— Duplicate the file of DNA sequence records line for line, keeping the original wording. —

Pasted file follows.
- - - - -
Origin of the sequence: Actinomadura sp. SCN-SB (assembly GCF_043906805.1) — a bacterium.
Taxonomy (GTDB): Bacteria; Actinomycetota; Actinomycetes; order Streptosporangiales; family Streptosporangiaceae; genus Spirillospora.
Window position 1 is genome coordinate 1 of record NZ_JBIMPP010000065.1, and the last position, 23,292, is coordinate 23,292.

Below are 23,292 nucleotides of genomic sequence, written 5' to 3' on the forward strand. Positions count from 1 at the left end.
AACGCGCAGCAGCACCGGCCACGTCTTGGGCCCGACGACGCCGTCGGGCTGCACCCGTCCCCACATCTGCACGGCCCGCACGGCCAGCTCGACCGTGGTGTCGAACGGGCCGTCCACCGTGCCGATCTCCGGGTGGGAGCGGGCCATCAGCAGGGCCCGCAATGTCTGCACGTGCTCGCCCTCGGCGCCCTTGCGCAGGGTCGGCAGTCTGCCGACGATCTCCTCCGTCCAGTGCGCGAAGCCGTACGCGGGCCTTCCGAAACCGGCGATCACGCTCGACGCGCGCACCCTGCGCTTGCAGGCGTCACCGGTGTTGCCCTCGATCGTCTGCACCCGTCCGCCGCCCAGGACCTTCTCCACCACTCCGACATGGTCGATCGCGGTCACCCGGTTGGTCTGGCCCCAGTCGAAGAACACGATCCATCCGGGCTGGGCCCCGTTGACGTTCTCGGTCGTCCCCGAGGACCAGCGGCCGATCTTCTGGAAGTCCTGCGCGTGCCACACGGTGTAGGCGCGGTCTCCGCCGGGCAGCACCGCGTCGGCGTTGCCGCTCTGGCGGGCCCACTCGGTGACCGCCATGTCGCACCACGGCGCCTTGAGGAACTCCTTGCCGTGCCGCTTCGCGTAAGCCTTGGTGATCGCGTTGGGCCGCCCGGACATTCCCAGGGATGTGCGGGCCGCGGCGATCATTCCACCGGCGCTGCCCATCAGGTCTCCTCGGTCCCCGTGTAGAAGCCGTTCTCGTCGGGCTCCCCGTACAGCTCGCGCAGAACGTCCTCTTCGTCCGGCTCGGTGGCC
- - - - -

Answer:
Origin of the sequence: Actinomadura sp. SCN-SB (assembly GCF_043906805.1) — a bacterium.
Taxonomy (GTDB): Bacteria; Actinomycetota; Actinomycetes; order Streptosporangiales; family Streptosporangiaceae; genus Spirillospora.
Window position 1 is genome coordinate 1 of record NZ_JBIMPP010000065.1, and the last position, 23,292, is coordinate 23,292.

Below are 23,292 nucleotides of genomic sequence, written 5' to 3' on the forward strand. Positions count from 1 at the left end.
AACGCGCAGCAGCACCGGCCACGTCTTGGGCCCGACGACGCCGTCGGGCTGCACCCGTCCCCACATCTGCACGGCCCGCACGGCCAGCTCGACCGTGGTGTCGAACGGGCCGTCCACCGTGCCGATCTCCGGGTGGGAGCGGGCCATCAGCAGGGCCCGCAATGTCTGCACGTGCTCGCCCTCGGCGCCCTTGCGCAGGGTCGGCAGTCTGCCGACGATCTCCTCCGTCCAGTGCGCGAAGCCGTACGCGGGCCTTCCGAAACCGGCGATCACGCTCGACGCGCGCACCCTGCGCTTGCAGGCGTCACCGGTGTTGCCCTCGATCGTCTGCACCCGTCCGCCGCCCAGGACCTTCTCCACCACTCCGACATGGTCGATCGCGGTCACCCGGTTGGTCTGGCCCCAGTCGAAGAACACGATCCATCCGGGCTGGGCCCCGTTGACGTTCTCGGTCGTCCCCGAGGACCAGCGGCCGATCTTCTGGAAGTCCTGCGCGTGCCACACGGTGTAGGCGCGGTCTCCGCCGGGCAGCACCGCGTCGGCGTTGCCGCTCTGGCGGGCCCACTCGGTGACCGCCATGTCGCACCACGGCGCCTTGAGGAACTCCTTGCCGTGCCGCTTCGCGTAAGCCTTGGTGATCGCGTTGGGCCGCCCGGACATTCCCAGGGATGTGCGGGCCGCGGCGATCATTCCACCGGCGCTGCCCATCAGGTCTCCTCGGTCCCCGTGTAGAAGCCGTTCTCGTCGGGCTCCCCGTACAGCTCGCGCAGAACGTCCTCTTCGTCCGGCTCGGTGGCC